January 21st, 2010
We decided to do something truly meaningful this Christmas and have donated the proper funds to send a child to school for the year. Talamanca is one of the poorest regions in Costa Rica and a mere 78 dollars prevents far too many children from going to public school. $78 is enough to buy all the books, notebooks, pencils, uniform and shoes that each child needs to have in order to attend primary school for one year. Supporting a child is made very simple by ATEC (Association of Ecotourism and Conservation) who is behind the project. This wonderful organization in Puerto Viejo continues to impress us with their dedication to community development and focus on education. Right now kids are on their equivalent to summer break and the new school year begins in February. There is still time to help another child get registered for the up-coming school year. We encourage any and all to participate. Just go to www.greencoast.com for more information!
January 8th, 2010
According to this article Costa Rica is home to the world’s happiest people. We were not entirely surprised to read that. Throughout our travels in Central and South America and within US cities one thing is always apparent- lots of Latin Americans want to move to North America to work. So, when we arrived to Puerto Viejo we noticed immediately that people are not interested in what’s happening north of the border. The gardners and cleaning ladies don’t care how much you earn working where we come from. They don’t even know who George Bush is. Come to think of it, we have never met a Tico when working in American kitchens. But then again the author of that article clearly just got back from a tropical vacation and is enjoying a heavy dose of jungle fever.
November 3rd, 2009
A chain saw, sander and blow torch are all you need
David, a local artist from Hone Creek has helped to make Tierra de Sueños something special. Each bungalow is adorned with hand carved beds and beautiful mosaics, both of which are done by David. Whether it’s a bed, table, mirror or post, you think of the animal or design and he’ll carve it. We were familiar with his work already from the bungalows, but would never have guessed how he actually does it until we saw it with our own eyes. Without doing any drawings or prep work at all he cranks up his chain saw and goes to town. Once he has all the outlines of the shapes done with the chain saw, he works them down with a sander and shades with a blow torch. And voilà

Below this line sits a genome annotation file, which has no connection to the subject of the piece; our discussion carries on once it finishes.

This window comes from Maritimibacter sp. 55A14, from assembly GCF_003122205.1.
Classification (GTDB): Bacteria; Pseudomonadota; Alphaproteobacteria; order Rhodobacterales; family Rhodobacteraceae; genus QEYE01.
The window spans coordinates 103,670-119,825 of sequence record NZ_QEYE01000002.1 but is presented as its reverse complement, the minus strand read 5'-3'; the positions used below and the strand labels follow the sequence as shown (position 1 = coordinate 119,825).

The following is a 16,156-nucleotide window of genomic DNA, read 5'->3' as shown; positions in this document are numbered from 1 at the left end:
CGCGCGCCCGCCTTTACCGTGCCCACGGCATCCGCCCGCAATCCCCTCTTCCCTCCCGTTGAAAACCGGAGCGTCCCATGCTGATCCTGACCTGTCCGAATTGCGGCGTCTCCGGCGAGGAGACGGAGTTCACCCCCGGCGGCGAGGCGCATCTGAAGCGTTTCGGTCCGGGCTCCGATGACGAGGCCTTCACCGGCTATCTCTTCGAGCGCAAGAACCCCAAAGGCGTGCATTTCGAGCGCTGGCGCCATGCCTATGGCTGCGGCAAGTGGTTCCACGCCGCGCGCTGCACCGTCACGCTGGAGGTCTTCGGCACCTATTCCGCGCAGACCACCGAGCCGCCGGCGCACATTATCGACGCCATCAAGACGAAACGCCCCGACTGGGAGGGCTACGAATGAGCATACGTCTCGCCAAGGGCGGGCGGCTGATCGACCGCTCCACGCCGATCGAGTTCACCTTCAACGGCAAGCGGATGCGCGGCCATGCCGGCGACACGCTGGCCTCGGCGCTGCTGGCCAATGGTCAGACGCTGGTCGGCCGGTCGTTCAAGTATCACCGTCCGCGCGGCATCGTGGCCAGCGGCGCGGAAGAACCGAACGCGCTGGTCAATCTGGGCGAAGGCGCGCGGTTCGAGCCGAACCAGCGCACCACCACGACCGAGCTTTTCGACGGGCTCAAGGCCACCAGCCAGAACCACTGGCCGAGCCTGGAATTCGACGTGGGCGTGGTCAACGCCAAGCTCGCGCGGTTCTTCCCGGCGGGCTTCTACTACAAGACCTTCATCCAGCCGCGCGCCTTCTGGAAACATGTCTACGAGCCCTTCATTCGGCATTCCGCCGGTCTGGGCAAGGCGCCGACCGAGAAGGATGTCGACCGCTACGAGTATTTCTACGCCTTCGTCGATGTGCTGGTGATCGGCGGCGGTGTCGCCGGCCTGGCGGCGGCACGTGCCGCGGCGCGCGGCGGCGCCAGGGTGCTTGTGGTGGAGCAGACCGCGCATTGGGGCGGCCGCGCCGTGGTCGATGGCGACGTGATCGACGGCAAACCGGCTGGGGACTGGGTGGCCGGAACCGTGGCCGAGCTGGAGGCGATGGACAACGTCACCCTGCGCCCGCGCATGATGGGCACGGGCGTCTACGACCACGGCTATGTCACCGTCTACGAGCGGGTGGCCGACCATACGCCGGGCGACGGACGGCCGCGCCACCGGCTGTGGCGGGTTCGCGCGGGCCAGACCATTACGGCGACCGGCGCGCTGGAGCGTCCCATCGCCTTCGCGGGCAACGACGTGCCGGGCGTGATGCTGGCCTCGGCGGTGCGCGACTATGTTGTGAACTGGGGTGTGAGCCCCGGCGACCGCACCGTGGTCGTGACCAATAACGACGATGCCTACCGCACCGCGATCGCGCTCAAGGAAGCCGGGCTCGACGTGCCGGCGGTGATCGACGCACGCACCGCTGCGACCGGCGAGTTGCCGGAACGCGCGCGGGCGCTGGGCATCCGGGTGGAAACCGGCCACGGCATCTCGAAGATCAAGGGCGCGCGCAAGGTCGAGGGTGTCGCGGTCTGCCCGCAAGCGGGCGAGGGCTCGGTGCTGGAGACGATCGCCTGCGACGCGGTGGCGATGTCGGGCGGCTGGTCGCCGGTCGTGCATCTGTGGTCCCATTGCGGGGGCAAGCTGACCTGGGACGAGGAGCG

Casa Colibri gets a plump iguana
Casa Colibri translates to Humming Bird House
the humming bird strikes again
February 26th, 2009
I picture an accountant as hyper organized, all about details, perhaps with a shirt pocket full of pencils and a calculator in hand. I don’t picture someone who travels with a few folders in a plastic grocery bag, gives props when you see him, calls you “brudda”, listens to your business questions then asks to borrow a pen and scratch paper, writes a few notes, folds the scrap and adds it to the concerns of others in his wallet. The latter is who we, as well as just about everyone we know here, work with. He grew up in Limon, the biggest town on this afro caribbean coast, speaking English at home . This is crucial since you don’t want to have a language barrier between you and the ever confusing accounting principals of Costa Rica. He is an incredibly nice guy and from what we can tell he makes sure that you pay the right taxes at the right time. Other than that he’s more like a friend who stops by looking for a game of chess every now and then, hoping you have some tasty treat in the oven, rather than a trusty accountant.